Terps Trio: Alex Len's pro prospects, replacing him at center, Damonte Dodd's outlook

April 05, 2013

Baltimore Sun reporters Jeff Barker and Don Markus and editor Matt Bracken weigh in on the three biggest topics of the past week in Maryland sports.

Is Alex Len definitely leaving for the NBA and has his status gone up after he finished the season strong in the NIT?

Don Markus: While the sophomore from the Ukraine has not given any indication of what he plans to do, Mark Turgeon and the Maryland coaching staff have assumed all season that this would be Len’s last in College Park. He has until April 16 to contact the NBA with his intentions, and I expect we will hear next week what is going to happen. 

Len is considered by many to be a surefire lottery pick, possibly a Top 5 pick. Had the 7-1 center played for most of the ACC season as he did in Maryland’s last two NIT games – averaging 15.5 points, 11.5 rebounds and 5.5 blocked shots – against Alabama and Iowa, the Terps would have likely made the NCAA tournament. 

That said, by his team not making the NCAA tournament, Len might have seen his NBA draft status go up because a couple of other big men – in particular Cody Zeller of Indiana – saw their stock fall. Depending on the mock draft you read, I’ve seen Len go as high as No. 7 to the Minnesota Timberwolves and as low as No. 11 to the Philadelphia 76ers.

Perhaps the most interesting scenario I’ve seen is Len going No. 10 to the Oklahoma City Thunder, which acquired a draft choice between fourth and 14 from the Toronto Raptors, who are currently eighth from the bottom of the league’s overall standings.

Len’s stock, despite his erratic play this season, has apparently never wavered among the NBA scouts who regularly attended games at Comcast Center as well as on the road. Though he is viewed by all of them as a project, his athleticism for a player his size and the fact that he does have some range on his jumper makes him desirable among NBA coaches and general managers.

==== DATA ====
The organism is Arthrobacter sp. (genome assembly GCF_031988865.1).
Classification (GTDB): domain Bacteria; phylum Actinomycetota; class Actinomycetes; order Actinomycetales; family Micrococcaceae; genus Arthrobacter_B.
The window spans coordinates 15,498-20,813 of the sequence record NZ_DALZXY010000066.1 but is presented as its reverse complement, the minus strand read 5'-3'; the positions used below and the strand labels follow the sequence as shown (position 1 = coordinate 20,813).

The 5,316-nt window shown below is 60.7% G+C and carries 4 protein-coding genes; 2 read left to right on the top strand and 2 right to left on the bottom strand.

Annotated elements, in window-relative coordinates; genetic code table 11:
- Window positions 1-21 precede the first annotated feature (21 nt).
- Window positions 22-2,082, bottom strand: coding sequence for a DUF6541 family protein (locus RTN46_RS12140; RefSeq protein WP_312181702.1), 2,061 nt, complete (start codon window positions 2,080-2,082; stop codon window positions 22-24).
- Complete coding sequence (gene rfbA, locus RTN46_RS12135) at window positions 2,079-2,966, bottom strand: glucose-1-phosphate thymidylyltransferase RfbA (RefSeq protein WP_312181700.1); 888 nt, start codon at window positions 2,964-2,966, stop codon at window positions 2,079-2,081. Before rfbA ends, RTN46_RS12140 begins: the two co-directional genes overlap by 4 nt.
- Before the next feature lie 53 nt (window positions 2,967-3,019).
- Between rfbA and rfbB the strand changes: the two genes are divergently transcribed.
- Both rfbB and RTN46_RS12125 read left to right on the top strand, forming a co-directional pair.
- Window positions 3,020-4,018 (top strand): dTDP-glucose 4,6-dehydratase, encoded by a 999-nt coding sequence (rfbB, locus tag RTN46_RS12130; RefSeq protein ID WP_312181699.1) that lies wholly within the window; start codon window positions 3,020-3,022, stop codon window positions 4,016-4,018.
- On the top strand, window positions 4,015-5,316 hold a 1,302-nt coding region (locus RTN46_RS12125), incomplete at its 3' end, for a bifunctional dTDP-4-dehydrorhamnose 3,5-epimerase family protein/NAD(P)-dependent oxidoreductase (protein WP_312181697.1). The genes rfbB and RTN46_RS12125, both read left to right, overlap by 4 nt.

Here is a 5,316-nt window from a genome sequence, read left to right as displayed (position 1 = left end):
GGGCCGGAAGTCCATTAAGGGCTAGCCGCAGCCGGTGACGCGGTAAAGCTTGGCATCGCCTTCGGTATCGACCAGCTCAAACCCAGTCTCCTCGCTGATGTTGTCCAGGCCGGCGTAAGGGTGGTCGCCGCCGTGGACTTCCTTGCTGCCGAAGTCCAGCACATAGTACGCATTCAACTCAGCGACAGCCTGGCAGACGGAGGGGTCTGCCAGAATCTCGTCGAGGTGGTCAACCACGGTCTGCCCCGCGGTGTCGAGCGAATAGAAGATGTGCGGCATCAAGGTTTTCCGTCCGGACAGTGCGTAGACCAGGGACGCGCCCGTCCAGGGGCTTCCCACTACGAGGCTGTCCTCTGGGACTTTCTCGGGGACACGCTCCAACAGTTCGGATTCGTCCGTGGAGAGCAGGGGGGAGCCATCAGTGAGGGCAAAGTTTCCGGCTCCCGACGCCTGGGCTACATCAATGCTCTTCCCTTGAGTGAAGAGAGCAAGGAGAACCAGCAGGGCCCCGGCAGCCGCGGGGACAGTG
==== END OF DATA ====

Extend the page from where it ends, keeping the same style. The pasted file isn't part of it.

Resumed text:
There are a few scouts who are worried that Len might turn out to be another Nikoloz Tskitishvili, a 7-footer who was the fifth overall pick of the Denver Nuggets in 2002 and averaged less than three points and two rebounds in a 172-game career.

When I mentioned the name Darko Milicic, who was infamously picked by the Detroit Pistons behind LeBron James and ahead of Carmelo Anthony, Dwyane Wade and Chris Bosh in 2003, a scout who played in the league said, “Darko didn’t want to play basketball. You can see Alex does.”

Among the big men like Len who are supposed to come out this year, Kentucky freshman Nerlens Noel was badly outplayed by Len when their teams met at the beginning of the year. There are questions about Noel now that he is rehabbing after ACL surgery, but he is projected by most in the top five, including No. 1 overall by some.

There are major questions about Zeller after last week’s performance in Washington against Syracuse. Syracuse’s athletic frontcourt made the Indiana sophomore look soft and slow. Because the Hoosiers lost, there are also questions about whether Zeller will come back for his junior year, as brother Tyler did at North Carolina.

While Kelly Olynyk of Gonzaga received a lot of attention as a player of the year candidate, and didn’t do anything to hurt his draft status despite his No. 1-seeded team’s abbreviated stay in the NCAA tournament, the 7-foot junior is considered more of an athletic big forward than a true back-to-the-basket center.

I would love to see Len come back for another year to team with Dez Wells, Jake Layman and Evan Smotrycz, the transfer from Michigan sitting out this season, to give the Terps a big and athletic team, but all indications are that he is coming out. Given how much money is at stake and the possibility of a freak injury – look at Louisville’s Kevin Ware – you can’t blame him.

How will Maryland fare in the front court next season if Alex Len departs?

Jeff Barker: I’ve talked to Maryland about this. The short answer is that the Terps will be fine -- there are reinforcements -- but you can’t quite replace a 7-1, shot-blocking center defensively.

For all the criticism Len took from fans, having him guard the basket allowed Maryland to gamble defensively at the perimeter. Len could be a terrific last line of defense. Sure, he was too passive at times. But he also had periods where he would not only rebound, but affect opponent’s shots – and the outcomes of games – in ways that didn’t show up in box scores.

It also helped Maryland – think of the ACC tournament game against North Carolina – that Len has the ability to get to the foul line and to convert during critical periods.

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